Old Soldiers' Field Never Dies
When I was a kid my family would drive along Route 3 past Harvard Stadium two or three times a year en route to my uncle's house. My favorite times were Saturday afternoons in the fall when the Crimson was playing a home game. I remember looking out across the soccor and softball fields, past hundreds of red-nosed tailgaters, at the throngs of people flocking into the Stadium--it must have been the Yale game.
It was a fleeting glimpse, but one that was an important part of my overall vision of Harvard for many years. The stadium always made my mouth hang open a little. It seemed so invincible, like no structure I'd ever seen before. Sure D.C. Stadium in Washington was bigger and grander, but it did not have the same look of eternity and defiance of the ages that Harvard's ivy-covered coliseum always had.
But times have changed. I don't view the Saturday afternoon crowd from the Route 3 side anymore. Sometimes I'm even among those masses pushing into the old horseshoe. It doesn't seem to be nearly as electrifying an atmosphere as it used to be, but I can't decide if that is a product of the times or a function of my own age. Or both. Anyway, one always expects things like that to change over time: we look at things differently and, of course, they are different. We only become alarmed if things involving human behavior and viewpoint do not modify with time.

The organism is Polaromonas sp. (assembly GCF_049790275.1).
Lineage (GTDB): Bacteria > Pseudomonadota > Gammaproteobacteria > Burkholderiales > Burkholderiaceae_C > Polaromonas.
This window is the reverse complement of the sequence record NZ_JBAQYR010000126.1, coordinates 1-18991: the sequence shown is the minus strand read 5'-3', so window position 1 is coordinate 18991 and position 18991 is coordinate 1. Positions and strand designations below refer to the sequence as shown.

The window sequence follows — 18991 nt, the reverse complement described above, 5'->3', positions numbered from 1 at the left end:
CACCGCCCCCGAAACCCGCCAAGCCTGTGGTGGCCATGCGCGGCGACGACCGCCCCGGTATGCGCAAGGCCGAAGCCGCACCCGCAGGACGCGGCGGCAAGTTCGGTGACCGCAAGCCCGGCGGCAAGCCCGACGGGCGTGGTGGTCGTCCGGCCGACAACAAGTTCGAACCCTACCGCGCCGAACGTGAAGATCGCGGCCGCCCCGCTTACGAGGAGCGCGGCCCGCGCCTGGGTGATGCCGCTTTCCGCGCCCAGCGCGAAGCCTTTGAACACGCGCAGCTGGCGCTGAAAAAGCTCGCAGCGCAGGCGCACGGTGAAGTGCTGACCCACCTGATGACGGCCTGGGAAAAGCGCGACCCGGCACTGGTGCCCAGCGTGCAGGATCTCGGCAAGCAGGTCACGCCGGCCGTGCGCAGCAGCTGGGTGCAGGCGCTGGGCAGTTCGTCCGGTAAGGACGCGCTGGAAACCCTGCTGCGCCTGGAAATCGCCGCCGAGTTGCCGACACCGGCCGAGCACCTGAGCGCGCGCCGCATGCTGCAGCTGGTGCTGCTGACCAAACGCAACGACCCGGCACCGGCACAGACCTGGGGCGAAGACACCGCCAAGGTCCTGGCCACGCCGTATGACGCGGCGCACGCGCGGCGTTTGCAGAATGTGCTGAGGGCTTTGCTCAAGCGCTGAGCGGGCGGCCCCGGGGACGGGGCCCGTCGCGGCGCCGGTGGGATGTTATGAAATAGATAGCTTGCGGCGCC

But now the shocker. Something else has changed. Something that just never seemed possible to an eight-year-old starry-eyed kid or, for that matter, a Harvard graduate of 1923. Harvard Stadium is changing, too. Grantedit's not that noticeable yet, but the country's oldest college stadium is beginning to show the wear and tear of its long life and many years without renovation. There are even those who say that the old structure may have to be condemned in the near future if something is not done ot keep its iron beams from sagging and rotting and if its toilet facilities are not drastically upgraded in the near future.
The prospects of a condemned football stadium, although perhaps exaggerated, are probably very distressing to at least some undergraduates and a large, vocal section of alums who love nothing better than to tip the old bottle while sitting above the 50-yard line. Harvard has not exactly established itself as a national or even perennial Ivy power, but the Crimson hardly deserves the humility of playing all its games on the road or of "borrowing" B.U. or some other local school's field.
Albert H. Gordon '23, one of Harvard's more faithful athletic "friends," has also expressed his concern at the condition of the stadium and other athletic facilities around Harvard. Gordon, who donated money for the recently collapsed track bubble, says the University should start to put more money into upgrading its athletic plants.
The University, too, has decided that it's about time and recently announced a plan for athletic renovation and construction which could run as high as $37 million if the money is available.
I'm not what one might call a hard-core jock, nor am I quite wealthy enough to be able to afford much over several thou for this project. But I'd sure hate to see the old stadium crumble.